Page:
Formal and Informal Powers of Congress
Under the Constitution, Congress is charged with carrying out the legislative functions of government. The framers of the Constitution wanted the lawmaking and national policy role to be in the hands of a representative body. The “formal powers”, structure, and procedures of the national legislature are outlined in considerable detail in Article l, Section 8, of the Constitution. These powers are extensive, however as a means of “sharing” powers and functions between separate institutions, most of hem are shared with the other two branches, particularly the executive.
Congress has the power to lay and collect taxes, duties, imposts and excises; all duties, imposts and excises must be uniform throughout the United States. To borrow money. To coin money, set it’s value, and punish counterfeiting. To raise and support an army and naw and make rules for their governance. To declare war. To establish a post office.
To establish rules for becoming a citizen and bankruptcy. To issue patents and copyrights to inventors and authors. To constitute tribunals inferior to the Supreme Court. To define and punish piracies, felonies on the high seas, and crimes against the law of nations.
To exercise exclusive legislative powers over the seat of government and over places purchased as federal facilities. At the end of Section 8, the Constitution broadly implies, Congress has the power to do what is “necessary and proper” for carrying into execution all powers vested by the Constitution; also known as the Elastic Clause.
Another important “informal power” is the ability to investigate the executive branch or one of their agencies. Also, Congress can hold hearings. 2. Formal and Informal Powers of the President The role and powers of the President of United States is outlined in Article II of the Constitution.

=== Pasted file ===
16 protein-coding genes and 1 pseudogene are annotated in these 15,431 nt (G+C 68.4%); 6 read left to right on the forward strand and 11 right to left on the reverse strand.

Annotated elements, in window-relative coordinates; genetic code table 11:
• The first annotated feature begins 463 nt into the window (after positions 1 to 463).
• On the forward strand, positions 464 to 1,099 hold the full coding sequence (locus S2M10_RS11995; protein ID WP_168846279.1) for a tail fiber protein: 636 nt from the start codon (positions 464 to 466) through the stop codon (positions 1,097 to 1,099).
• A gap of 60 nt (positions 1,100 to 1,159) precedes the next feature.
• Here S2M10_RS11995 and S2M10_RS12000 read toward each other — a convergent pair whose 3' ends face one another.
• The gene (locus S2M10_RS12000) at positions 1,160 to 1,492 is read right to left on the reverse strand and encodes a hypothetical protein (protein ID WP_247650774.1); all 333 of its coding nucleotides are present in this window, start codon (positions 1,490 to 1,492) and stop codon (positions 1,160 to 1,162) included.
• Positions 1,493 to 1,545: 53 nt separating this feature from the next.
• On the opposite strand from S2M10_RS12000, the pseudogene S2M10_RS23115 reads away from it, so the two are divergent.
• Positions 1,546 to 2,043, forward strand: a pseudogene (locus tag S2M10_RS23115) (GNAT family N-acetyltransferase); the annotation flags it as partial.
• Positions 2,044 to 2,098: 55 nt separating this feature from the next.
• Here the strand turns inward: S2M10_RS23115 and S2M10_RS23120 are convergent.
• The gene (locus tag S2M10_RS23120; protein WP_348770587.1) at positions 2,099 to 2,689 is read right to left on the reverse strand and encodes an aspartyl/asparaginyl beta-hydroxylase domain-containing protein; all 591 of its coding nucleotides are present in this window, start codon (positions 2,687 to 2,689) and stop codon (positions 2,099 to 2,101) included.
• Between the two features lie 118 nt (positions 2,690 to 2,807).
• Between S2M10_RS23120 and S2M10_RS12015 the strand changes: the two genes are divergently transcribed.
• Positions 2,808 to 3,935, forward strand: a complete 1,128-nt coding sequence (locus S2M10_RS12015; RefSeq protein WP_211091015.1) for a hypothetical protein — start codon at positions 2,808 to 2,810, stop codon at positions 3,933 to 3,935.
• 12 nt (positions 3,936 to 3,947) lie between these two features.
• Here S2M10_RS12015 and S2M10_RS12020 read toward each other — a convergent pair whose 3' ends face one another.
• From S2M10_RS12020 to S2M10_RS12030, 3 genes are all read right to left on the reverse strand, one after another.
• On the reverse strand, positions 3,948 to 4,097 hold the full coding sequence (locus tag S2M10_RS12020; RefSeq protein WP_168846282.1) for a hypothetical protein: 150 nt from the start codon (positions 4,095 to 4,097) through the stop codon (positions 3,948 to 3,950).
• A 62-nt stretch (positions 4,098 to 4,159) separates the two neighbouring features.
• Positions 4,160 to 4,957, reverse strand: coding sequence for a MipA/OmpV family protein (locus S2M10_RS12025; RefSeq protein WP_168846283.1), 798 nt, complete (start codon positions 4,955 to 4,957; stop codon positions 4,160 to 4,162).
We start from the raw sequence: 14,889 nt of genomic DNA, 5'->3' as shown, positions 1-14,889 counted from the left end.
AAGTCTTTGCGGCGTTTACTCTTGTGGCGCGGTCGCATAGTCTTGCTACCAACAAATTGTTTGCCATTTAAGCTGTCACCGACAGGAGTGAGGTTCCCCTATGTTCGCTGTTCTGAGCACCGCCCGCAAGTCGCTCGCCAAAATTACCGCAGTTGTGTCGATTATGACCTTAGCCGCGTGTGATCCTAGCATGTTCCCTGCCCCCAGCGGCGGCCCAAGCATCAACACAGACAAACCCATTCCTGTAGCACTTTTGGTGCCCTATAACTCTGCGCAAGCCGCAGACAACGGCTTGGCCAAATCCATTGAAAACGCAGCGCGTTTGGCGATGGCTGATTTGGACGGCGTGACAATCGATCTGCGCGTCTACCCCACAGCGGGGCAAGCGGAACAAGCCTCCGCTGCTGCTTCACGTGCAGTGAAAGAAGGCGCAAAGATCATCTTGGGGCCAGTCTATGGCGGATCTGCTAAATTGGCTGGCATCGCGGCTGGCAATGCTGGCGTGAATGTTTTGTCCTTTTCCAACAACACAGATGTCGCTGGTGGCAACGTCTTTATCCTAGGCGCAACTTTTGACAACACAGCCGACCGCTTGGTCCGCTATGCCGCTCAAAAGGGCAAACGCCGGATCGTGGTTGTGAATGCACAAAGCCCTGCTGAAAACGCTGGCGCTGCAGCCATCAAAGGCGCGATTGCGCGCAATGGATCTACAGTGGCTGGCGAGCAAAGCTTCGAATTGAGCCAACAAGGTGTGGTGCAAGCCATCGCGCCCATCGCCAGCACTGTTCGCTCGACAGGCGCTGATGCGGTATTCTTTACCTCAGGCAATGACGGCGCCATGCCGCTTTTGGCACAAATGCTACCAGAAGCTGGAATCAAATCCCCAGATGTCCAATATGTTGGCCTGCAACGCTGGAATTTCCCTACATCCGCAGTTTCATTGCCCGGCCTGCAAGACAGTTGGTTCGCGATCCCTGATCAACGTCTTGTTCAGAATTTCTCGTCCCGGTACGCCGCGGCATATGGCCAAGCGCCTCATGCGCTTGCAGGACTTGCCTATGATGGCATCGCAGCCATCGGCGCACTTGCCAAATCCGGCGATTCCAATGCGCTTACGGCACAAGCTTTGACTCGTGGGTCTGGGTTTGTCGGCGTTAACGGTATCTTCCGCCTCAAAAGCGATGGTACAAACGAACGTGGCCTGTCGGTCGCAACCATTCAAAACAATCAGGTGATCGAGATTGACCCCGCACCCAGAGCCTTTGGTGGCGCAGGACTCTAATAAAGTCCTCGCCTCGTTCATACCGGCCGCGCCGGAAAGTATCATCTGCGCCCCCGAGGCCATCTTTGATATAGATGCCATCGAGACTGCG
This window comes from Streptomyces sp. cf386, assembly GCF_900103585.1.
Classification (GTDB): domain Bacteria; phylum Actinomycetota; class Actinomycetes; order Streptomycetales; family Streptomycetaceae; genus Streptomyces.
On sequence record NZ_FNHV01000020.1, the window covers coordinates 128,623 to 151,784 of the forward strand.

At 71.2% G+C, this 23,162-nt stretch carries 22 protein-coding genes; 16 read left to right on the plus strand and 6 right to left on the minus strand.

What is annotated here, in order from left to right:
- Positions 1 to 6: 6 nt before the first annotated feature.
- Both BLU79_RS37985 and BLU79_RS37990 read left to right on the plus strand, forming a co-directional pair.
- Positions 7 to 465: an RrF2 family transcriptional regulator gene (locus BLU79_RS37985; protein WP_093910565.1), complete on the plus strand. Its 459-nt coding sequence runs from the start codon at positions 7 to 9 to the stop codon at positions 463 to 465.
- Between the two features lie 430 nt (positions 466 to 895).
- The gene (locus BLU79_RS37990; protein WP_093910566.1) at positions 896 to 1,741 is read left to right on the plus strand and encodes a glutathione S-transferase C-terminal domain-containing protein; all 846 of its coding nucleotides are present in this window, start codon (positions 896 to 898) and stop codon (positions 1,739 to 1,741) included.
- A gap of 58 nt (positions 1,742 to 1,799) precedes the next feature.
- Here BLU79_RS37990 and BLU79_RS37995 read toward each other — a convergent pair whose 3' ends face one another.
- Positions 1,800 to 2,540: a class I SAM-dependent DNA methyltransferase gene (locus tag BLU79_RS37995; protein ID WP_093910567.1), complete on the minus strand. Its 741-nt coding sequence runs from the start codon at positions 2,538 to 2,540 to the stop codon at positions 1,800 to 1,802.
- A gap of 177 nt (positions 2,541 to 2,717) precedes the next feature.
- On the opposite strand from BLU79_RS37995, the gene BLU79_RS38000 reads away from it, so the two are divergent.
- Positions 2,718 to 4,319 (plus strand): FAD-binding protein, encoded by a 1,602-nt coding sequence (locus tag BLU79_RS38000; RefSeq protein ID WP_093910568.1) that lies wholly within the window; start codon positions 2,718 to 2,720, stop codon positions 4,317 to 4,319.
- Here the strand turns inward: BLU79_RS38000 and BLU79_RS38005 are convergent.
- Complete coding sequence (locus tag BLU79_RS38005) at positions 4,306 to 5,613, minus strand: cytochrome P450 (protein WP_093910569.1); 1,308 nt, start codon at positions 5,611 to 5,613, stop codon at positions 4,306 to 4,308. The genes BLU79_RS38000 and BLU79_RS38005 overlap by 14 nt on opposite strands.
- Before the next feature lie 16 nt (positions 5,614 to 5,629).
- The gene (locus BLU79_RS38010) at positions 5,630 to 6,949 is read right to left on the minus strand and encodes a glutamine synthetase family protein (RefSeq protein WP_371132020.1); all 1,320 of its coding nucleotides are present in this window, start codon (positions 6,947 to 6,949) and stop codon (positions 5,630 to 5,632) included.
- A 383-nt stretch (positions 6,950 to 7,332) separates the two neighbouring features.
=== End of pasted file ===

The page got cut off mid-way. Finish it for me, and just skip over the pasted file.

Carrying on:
Compared to the explicit powers of the Congress, the Constitution grants far fewer explicit powers to the President, the ambiguity and vagueness of Article II have made it possible for presidents to expand their authority greatly beyond that specifically listed in the Constitution. Under Article II, the President has the following “formal” powers. The power of appointment; the President is responsible for making about 6,000 appointments – the most important of which are his cabinet and federal Judges (most of these must be approved by the Senate).
As Commander-in-chief the President is the final authority in military matters and ultimately is responsible for the entire military might of the United States. The President has the right to conduct diplomatic missions and set foreign policy on behalf of the United States. The President has the power to pardon or commute the sentence of convicted criminals. The President has the ability to declare a 90 day period of Emergency during which he can use the full force of the ilitary without seeking permission from Congress either in the form of a declaration of war or through funding.
The President can veto any bill signed by Congress, preventing it from passing unless both Houses can muster a 2/3rd majority in favor of passing the bill. In most cases, a veto will kill a proposed bill. Probably the most important “informal power” of the President is his ability to influence the legislative agenda and set economic policy. As the most powerful single individual in the U. S. government, the President is able to “throw his weight around” and influence areas not under his direct control.